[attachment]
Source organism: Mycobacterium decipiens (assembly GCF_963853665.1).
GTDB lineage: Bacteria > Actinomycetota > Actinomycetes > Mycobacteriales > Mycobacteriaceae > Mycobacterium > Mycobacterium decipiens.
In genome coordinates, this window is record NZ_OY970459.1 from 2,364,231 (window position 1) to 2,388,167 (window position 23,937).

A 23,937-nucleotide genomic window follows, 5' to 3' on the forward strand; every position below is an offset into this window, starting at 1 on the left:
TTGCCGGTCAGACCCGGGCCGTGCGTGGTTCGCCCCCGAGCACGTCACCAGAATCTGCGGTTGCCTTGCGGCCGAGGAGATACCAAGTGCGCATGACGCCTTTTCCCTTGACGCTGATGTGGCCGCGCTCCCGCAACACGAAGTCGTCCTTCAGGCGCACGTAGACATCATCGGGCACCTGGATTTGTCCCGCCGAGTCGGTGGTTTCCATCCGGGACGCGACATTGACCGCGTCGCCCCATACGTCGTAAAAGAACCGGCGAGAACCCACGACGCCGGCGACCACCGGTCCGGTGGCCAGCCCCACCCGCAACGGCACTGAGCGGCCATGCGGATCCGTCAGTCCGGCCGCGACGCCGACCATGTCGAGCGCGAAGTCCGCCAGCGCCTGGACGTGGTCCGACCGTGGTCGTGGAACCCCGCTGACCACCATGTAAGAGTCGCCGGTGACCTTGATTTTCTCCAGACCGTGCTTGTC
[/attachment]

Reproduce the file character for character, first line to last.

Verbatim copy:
Source organism: Mycobacterium decipiens (assembly GCF_963853665.1).
GTDB lineage: Bacteria > Actinomycetota > Actinomycetes > Mycobacteriales > Mycobacteriaceae > Mycobacterium > Mycobacterium decipiens.
In genome coordinates, this window is record NZ_OY970459.1 from 2,364,231 (window position 1) to 2,388,167 (window position 23,937).

A 23,937-nucleotide genomic window follows, 5' to 3' on the forward strand; every position below is an offset into this window, starting at 1 on the left:
TTGCCGGTCAGACCCGGGCCGTGCGTGGTTCGCCCCCGAGCACGTCACCAGAATCTGCGGTTGCCTTGCGGCCGAGGAGATACCAAGTGCGCATGACGCCTTTTCCCTTGACGCTGATGTGGCCGCGCTCCCGCAACACGAAGTCGTCCTTCAGGCGCACGTAGACATCATCGGGCACCTGGATTTGTCCCGCCGAGTCGGTGGTTTCCATCCGGGACGCGACATTGACCGCGTCGCCCCATACGTCGTAAAAGAACCGGCGAGAACCCACGACGCCGGCGACCACCGGTCCGGTGGCCAGCCCCACCCGCAACGGCACTGAGCGGCCATGCGGATCCGTCAGTCCGGCCGCGACGCCGACCATGTCGAGCGCGAAGTCCGCCAGCGCCTGGACGTGGTCCGACCGTGGTCGTGGAACCCCGCTGACCACCATGTAAGAGTCGCCGGTGACCTTGATTTTCTCCAGACCGTGCTTGTC